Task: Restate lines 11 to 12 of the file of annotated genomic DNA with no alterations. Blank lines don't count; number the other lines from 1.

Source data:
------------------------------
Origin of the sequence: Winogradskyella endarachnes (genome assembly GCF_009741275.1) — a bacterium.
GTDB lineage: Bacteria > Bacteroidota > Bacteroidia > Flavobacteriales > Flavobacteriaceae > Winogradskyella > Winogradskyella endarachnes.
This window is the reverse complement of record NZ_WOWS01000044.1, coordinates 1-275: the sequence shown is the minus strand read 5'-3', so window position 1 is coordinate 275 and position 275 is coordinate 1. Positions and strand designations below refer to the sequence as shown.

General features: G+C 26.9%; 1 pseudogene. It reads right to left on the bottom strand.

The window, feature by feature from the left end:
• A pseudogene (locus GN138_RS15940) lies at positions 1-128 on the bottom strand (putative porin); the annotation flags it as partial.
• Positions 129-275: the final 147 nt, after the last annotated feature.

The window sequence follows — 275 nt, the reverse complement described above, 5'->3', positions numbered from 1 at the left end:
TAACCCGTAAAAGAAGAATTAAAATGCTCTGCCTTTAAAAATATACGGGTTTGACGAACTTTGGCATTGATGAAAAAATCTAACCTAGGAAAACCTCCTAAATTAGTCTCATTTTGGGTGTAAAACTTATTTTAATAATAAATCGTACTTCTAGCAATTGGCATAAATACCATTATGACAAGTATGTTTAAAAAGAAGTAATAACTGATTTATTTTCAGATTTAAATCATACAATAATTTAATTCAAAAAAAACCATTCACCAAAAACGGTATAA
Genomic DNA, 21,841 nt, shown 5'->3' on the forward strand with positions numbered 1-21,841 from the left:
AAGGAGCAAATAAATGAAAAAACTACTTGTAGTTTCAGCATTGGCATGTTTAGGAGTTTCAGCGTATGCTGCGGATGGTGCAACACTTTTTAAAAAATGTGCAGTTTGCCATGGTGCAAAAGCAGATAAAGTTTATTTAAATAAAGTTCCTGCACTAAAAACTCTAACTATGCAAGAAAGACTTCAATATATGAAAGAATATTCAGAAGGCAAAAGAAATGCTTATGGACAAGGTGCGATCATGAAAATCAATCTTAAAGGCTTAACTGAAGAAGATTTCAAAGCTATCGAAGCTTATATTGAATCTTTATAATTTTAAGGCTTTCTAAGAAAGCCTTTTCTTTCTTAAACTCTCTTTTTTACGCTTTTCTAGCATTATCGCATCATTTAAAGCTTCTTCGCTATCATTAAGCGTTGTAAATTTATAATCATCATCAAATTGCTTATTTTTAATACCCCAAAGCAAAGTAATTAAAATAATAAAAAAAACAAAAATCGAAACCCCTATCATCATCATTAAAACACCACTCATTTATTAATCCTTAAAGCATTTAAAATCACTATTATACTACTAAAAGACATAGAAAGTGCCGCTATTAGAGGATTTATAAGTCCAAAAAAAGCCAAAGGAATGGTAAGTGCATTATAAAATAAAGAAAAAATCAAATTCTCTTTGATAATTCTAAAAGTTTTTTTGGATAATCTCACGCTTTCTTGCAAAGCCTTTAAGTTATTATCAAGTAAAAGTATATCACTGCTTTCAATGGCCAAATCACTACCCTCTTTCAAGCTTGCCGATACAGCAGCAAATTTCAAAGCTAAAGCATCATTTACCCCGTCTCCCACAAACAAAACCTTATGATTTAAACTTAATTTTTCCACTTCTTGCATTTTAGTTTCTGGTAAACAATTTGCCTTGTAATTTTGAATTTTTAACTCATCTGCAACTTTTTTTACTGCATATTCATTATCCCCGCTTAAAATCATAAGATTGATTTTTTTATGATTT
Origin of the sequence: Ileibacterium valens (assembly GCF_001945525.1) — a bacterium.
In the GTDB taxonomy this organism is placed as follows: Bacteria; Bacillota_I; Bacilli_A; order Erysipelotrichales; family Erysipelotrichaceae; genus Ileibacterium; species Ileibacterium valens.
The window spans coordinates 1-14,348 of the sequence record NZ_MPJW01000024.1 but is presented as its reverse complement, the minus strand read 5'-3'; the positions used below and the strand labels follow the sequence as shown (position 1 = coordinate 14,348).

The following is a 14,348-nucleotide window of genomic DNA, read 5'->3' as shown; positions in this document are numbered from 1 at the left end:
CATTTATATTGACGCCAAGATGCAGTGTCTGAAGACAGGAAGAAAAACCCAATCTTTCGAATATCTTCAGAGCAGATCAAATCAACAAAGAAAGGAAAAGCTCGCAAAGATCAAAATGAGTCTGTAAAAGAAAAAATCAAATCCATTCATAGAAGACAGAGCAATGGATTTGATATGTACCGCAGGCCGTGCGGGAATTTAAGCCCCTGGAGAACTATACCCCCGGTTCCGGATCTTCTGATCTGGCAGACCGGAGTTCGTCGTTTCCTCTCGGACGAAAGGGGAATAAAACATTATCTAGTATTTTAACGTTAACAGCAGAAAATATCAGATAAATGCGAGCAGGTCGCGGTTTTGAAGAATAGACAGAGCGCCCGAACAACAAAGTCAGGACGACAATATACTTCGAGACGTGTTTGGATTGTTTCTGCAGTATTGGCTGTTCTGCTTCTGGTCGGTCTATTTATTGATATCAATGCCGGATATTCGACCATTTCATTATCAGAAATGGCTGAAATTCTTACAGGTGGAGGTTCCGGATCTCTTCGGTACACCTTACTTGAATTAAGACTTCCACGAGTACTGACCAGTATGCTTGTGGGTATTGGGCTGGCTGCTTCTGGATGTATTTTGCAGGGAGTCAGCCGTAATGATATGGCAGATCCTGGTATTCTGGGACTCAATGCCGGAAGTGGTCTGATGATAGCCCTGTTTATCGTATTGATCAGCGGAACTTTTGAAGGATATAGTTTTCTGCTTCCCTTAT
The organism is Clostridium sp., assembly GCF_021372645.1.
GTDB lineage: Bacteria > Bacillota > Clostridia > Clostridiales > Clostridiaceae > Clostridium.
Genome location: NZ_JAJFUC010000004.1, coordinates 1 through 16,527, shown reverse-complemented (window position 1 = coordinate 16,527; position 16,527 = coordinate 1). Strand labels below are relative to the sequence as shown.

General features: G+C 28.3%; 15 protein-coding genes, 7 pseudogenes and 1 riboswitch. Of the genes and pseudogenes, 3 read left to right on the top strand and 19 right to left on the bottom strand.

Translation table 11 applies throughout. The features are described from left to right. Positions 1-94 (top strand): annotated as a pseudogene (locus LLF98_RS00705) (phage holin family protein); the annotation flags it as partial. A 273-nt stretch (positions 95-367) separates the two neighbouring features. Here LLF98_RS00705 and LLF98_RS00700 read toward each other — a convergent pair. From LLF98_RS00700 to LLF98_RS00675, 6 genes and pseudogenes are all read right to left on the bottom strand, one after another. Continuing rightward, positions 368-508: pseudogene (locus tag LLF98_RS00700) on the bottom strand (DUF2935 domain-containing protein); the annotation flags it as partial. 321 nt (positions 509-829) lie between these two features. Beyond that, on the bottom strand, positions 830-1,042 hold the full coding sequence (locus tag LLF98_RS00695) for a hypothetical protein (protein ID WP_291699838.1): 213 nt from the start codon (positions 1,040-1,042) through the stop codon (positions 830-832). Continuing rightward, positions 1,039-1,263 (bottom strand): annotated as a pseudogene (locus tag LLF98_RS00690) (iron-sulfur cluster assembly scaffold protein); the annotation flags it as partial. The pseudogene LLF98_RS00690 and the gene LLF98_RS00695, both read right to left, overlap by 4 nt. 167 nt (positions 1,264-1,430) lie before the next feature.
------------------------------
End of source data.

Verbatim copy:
AAGGAGCAAATAAATGAAAAAACTACTTGTAGTTTCAGCATTGGCATGTTTAGGAGTTTCAGCGTATGCTGCGGATGGTGCAACACTTTTTAAAAAATGTGCAGTTTGCCATGGTGCAAAAGCAGATAAAGTTTATTTAAATAAAGTTCCTGCACTAAAAACTCTAACTATGCAAGAAAGACTTCAATATATGAAAGAATATTCAGAAGGCAAAAGAAATGCTTATGGACAAGGTGCGATCATGAAAATCAATCTTAAAGGCTTAACTGAAGAAGATTTCAAAGCTATCGAAGCTTATATTGAATCTTTATAATTTTAAGGCTTTCTAAGAAAGCCTTTTCTTTCTTAAACTCTCTTTTTTACGCTTTTCTAGCATTATCGCATCATTTAAAGCTTCTTCGCTATCATTAAGCGTTGTAAATTTATAATCATCATCAAATTGCTTATTTTTAATACCCCAAAGCAAAGTAATTAAAATAATAAAAAAAACAAAAATCGAAACCCCTATCATCATCATTAAAACACCACTCATTTATTAATCCTTAAAGCATTTAAAATCACTATTATACTACTAAAAGACATAGAAAGTGCCGCTATTAGAGGATTTATAAGTCCAAAAAAAGCCAAAGGAATGGTAAGTGCATTATAAAATAAAGAAAAAATCAAATTCTCTTTGATAATTCTAAAAGTTTTTTTGGATAATCTCACGCTTTCTTGCAAAGCCTTTAAGTTATTATCAAGTAAAAGTATATCACTGCTTTCAATGGCCAAATCACTACCCTCTTTCAAGCTTGCCGATACAGCAGCAAATTTCAAAGCTAAAGCATCATTTACCCCGTCTCCCACAAACAAAACCTTATGATTTAAACTTAATTTTTCCACTTCTTGCATTTTAGTTTCTGGTAAACAATTTGCCTTGTAATTTTGAATTTTTAACTCATCTGCAACTTTTTTTACTGCATATTCATTATCCCCGCTTAAAATCATAAGATTGATTTTTTTATGATTT
Origin of the sequence: Ileibacterium valens (assembly GCF_001945525.1) — a bacterium.